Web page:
Col. Goss and his research team were preparing to conduct a study, START: Simple Technology Assessing Running Technique. The study aims to identify traits in Soldiers’ gait that may be indicative of imminent lower extremity injuries.

Brigade Commander Colonel Marc Hoffmeister, of the 20th Engineer Brigade and Major Brandon Drobenak of the 27th Engineer Battalion met Colonel Don Goss of the Keller Army Community Hospital at West Point in fall 2017.

Col. Goss and his research team were preparing to conduct a study, START: Simple Technology Assessing Running Technique. The study aims to identify traits in Soldiers’ gait that may be indicative of imminent lower extremity injuries.

To conduct this study, Col. Goss and his research team were seeking volunteers to wear a Milestone Pod attached to the shoelace of their shoes. Col. Hoffmeister was glad to allow this study to be conducted within his brigade, specifically volunteers from the 27th Eng. Bn.

The Milestone Pods were provided by the West Point research team from a research grant with no labor requirements or cost from the brigade for participation in the study. The research team from Keller Army Community Hospital, along researchers from Womack Army Medical Center, held informational briefings at the 20th Eng. Bde. to recruit their research participants. Soldiers who volunteer for participation are asked to wear the Milestone Pod during all weekly physical training activities for approximately six weeks.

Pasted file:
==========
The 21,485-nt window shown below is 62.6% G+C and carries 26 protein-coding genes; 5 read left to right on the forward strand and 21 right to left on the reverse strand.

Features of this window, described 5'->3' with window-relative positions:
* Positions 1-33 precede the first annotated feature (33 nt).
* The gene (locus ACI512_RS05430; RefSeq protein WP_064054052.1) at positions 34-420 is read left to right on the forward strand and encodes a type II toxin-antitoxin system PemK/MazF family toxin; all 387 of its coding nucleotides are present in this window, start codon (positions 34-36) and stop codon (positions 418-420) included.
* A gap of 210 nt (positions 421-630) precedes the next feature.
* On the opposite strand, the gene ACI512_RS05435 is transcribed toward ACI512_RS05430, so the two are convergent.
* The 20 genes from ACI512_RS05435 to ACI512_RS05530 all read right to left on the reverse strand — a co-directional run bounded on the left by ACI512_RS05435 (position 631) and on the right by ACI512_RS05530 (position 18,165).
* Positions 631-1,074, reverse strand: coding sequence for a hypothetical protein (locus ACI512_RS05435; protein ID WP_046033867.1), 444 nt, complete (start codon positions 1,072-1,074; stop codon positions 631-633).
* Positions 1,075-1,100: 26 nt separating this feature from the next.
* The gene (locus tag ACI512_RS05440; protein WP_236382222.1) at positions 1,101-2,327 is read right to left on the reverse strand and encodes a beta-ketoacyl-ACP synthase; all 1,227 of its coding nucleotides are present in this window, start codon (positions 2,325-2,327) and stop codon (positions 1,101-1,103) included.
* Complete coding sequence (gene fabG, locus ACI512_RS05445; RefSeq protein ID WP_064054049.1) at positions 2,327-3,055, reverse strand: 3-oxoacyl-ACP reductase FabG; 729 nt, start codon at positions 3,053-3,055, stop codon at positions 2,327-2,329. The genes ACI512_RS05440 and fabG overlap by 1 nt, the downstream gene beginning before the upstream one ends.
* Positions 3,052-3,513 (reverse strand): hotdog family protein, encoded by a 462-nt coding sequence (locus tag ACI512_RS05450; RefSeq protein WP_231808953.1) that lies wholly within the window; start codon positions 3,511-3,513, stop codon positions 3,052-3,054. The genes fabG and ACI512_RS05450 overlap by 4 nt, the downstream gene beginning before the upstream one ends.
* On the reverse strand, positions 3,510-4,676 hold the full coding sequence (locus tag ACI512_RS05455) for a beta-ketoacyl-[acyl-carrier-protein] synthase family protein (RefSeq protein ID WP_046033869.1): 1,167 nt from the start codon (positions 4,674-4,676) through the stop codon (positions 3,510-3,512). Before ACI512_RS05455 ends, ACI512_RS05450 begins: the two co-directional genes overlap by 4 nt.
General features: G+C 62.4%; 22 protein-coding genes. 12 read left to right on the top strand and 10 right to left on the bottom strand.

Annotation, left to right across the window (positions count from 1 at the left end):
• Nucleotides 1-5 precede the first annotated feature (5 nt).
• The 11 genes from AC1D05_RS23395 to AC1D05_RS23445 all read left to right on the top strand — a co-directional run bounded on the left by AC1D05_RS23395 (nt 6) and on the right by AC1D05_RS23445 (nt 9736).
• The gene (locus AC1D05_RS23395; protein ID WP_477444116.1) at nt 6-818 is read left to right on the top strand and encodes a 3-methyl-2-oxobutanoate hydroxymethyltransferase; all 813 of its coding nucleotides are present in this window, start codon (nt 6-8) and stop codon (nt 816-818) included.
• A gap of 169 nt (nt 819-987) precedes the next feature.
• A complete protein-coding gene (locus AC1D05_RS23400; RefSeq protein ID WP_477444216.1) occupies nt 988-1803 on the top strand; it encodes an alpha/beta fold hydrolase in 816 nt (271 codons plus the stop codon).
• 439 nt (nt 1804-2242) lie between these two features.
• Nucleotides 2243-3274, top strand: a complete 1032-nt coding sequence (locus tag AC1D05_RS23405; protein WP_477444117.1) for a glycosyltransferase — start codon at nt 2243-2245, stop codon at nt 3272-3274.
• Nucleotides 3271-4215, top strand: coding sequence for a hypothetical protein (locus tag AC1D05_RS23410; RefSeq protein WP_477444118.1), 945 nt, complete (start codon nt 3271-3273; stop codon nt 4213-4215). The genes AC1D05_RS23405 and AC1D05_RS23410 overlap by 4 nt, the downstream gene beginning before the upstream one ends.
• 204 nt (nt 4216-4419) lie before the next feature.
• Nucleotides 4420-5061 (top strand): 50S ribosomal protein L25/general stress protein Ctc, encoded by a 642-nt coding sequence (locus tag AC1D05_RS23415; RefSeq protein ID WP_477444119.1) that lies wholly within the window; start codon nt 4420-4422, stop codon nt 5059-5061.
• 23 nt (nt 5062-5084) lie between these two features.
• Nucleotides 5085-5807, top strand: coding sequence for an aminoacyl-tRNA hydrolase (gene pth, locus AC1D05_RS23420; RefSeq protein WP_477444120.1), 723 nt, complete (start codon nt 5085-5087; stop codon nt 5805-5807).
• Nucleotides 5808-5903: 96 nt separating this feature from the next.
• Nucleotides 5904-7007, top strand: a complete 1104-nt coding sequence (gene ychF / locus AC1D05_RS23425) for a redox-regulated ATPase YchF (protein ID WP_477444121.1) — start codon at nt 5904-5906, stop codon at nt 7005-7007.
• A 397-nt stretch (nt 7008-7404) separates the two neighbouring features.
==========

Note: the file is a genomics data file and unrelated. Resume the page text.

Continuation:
The pods detect step rate (steps per minute), step length, distance run, foot strike pattern, and rate of impact loading. As an incentive for participation, Soldiers who volunteered will receive a Milestone Pod at the end of the study.

After the six weeks are complete, the pods will be returned to the research teams for data syncing, then be returned to the Soldiers. Soldiers will then be able to use these pods almost as a Fitbit, Garman and/or Apple watch, keeping track of their physical activities via an app. These pods, like many other products, have different features, providing the users with both real-time and post run feedback.

The intent of the study is to improve readiness by identifying parameters which promote healthy running and reduce injury, contributing to the reduction in the number of non-deployable Soldiers due to musculoskeletal injuries.